Bank Employee Admits Role in $6M Fraud Scam

Allison Tussey —  January 24, 2011 — Leave a comment

Susan A. Curtis, 49, Naugatuck, Connecticut, pled guilty to bank fraud and tax charges stemming from Curtis involvement in a scheme to defraud Webster Bank and Bank of America of more than $6 million.

According to court documents and statements made in court, Curtis was employed in the Property Services Division of Webster Bank with responsibilities that included negotiating and managing bank property leases where Webster Bank was a landlord or tenant. Curtis and Kevin W. Caffrey, who were married from May 2000 to May 2006, established a company called New House, LLC. Later, Curtis and a co-defendant established a company called Equity Realty, LLC. Curtis falsely represented to Webster Bank’s Vendor Management Department that both companies were brokers, an exempted category for due diligence and annual review.

As part of a scheme to defraud Webster Bank, Curtis submitted paperwork to Webster Bank’s Accounts Payable Department in which she falsely represented that New House and Equity Realty were due fees in approximately 108 real estate related transactions. As a result, Webster Bank made payments of approximately $5.04 million to New House and Equity Realty.

In addition, Curtis caused persons doing business with Webster Bank to send approximately $723,620 in payments for tenant improvements and reimbursements, which were owed to Webster Bank, directly to Curtis. Certain of these checks were altered to make them payable to Webster Bank c/o Equity Realty, and then were deposited into an Equity Realty account at another bank.

Curtis also caused a representative of Webster Bank to send another $450,000 payment, which was owed to Webster Bank, directly to Curtis. The check was made payable to Equity Realty c/o Webster Bank, and was subsequently deposited into the Equity Realty bank account.

In pleading guilty, Curtis also admitted that she fraudulently applied for, and received, a $649,000 mortgage loan from Bank of America for a property in East Hampton, Connecticut. Curtis submitted false loan applications on which she misrepresented and concealed the real source of her income and extent of her liabilities.

Finally, Curtis admitted that she filed false federal tax returns for the 2006 through 2009 tax years, during which she failed to report more than $3.79 million in embezzled funds.

On November 10, 2010, a federal grand jury in Hartford, Connecticut returned a second superseding indictment charging Curtis and a co-defendant with various offenses stemming from this embezzlement scheme. Curtis plead to six of the eight counts in which she is charged, namely two counts of bank fraud and four counts of filing false tax returns. She has plead not guilty to one count of conspiracy to money launder and one count of bank fraud, and a trial on the remaining counts in the indictment is scheduled for April 18, 2011.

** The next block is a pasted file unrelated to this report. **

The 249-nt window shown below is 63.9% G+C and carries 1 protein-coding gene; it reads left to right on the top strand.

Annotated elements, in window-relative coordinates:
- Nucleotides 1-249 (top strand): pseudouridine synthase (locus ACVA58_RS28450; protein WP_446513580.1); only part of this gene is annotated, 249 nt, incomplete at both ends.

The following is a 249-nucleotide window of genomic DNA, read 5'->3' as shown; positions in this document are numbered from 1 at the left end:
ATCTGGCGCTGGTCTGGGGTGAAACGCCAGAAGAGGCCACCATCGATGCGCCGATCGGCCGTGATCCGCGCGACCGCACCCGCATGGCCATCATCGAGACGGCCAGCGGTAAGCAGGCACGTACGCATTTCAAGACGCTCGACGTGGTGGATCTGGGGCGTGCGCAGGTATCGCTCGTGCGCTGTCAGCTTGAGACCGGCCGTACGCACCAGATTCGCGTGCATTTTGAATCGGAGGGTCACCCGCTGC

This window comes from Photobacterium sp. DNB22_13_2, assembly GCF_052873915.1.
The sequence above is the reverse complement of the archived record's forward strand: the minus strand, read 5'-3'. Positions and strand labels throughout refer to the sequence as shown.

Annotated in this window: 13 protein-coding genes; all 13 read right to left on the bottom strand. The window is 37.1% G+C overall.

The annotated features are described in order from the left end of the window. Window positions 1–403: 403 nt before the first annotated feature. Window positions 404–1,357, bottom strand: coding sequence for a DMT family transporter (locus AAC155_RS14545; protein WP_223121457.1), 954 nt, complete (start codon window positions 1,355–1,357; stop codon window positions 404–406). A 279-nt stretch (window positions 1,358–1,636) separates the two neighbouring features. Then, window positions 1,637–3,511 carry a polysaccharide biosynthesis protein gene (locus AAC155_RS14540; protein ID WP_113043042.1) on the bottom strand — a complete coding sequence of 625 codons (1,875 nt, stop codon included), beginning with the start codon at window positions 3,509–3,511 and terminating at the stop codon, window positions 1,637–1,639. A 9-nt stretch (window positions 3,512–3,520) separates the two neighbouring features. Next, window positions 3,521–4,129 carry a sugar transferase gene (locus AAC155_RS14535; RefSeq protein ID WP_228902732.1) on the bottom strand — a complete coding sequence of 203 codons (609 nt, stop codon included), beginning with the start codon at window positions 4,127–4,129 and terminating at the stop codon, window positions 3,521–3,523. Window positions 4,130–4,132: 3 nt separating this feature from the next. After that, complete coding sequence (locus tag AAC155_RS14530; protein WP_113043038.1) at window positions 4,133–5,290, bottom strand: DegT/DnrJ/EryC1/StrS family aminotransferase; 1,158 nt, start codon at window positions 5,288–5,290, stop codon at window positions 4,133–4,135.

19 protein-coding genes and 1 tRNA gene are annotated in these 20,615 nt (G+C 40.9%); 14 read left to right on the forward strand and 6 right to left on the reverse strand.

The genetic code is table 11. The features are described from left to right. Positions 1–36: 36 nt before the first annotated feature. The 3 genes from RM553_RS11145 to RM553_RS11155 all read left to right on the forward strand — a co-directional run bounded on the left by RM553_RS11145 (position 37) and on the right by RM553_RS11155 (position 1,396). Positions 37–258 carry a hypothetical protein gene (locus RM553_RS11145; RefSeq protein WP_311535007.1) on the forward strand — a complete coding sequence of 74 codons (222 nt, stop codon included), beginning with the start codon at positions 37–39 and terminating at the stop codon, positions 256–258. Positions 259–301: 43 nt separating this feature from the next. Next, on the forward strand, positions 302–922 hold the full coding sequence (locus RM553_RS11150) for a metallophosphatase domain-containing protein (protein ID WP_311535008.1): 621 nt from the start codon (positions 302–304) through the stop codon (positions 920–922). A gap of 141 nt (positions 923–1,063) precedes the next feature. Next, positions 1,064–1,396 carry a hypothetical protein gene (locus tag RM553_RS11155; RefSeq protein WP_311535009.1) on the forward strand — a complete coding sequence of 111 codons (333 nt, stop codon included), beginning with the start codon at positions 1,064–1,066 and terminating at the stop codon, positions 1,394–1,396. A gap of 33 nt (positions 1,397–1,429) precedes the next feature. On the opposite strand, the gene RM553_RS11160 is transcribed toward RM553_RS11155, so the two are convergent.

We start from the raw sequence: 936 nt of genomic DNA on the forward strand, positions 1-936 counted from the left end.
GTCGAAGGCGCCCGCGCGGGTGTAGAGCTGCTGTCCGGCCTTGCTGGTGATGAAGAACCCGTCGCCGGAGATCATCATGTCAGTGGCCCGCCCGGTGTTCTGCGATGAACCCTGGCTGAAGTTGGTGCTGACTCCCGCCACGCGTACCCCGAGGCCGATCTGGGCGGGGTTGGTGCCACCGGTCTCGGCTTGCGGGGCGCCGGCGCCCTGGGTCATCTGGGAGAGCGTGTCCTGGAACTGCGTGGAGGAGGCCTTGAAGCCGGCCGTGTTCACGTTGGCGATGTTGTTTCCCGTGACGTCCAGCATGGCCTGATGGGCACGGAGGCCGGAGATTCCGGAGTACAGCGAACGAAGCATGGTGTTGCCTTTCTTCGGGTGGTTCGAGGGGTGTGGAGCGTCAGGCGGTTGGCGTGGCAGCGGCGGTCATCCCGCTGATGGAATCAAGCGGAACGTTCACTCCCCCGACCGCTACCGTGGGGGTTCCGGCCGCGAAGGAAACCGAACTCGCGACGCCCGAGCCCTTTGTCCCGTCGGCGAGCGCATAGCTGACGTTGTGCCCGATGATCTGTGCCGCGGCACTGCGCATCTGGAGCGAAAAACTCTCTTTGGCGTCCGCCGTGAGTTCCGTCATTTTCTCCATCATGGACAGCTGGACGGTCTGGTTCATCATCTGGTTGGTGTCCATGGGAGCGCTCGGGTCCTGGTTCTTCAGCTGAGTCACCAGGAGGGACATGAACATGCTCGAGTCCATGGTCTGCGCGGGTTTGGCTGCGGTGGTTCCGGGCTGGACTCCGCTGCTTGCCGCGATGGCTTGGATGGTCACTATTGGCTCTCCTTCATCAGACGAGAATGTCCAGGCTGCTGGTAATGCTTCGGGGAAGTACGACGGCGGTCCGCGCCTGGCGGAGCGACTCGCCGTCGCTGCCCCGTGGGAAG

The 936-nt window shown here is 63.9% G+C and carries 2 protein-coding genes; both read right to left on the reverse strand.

Each count of bank fraud carries a maximum term of imprisonment of 30 years, and each count of filing a false tax return carries a maximum term of imprisonment of three years. Curtis also faces a maximum fine of more than $12 million. She also will be ordered to pay restitution to the victim banks, and back taxes, plus penalties and interest, to the Internal Revenue Service.

In addition, the government is seeking the forfeiture of an interest up to an amount of $1,105,790.79 in real property in East Hampton, Connecticut several automobiles, two Harley Davidson motorcycles, two boats and boat trailers, approximately $300,000 in artwork, approximately $100,000 in jewelry, and a Steinway piano valued at more than $77,000. The government also is seeking a money judgment in the amount of $7,002,589.85.

David B. Fein, United States Attorney for the District of Connecticut made the announcement and stressed that, for Curtis and her co-defendant, an indictment is only a charge and is not evidence of guilt. The defendants are entitled to a fair trial at which it will be the government’s burden to prove guilt beyond a reasonable doubt.

On October 14, 2010, Kevin Caffrey plead guilty to one count of bank fraud and one count of filing a false tax return. He awaits sentencing.

This matter is being investigated by the Federal Bureau of Investigation and the Internal Revenue Service – Criminal Investigation. The case is being prosecuted by Assistant United States Attorneys Michael S. McGarry and Paul A. Murphy.


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Allison Tussey

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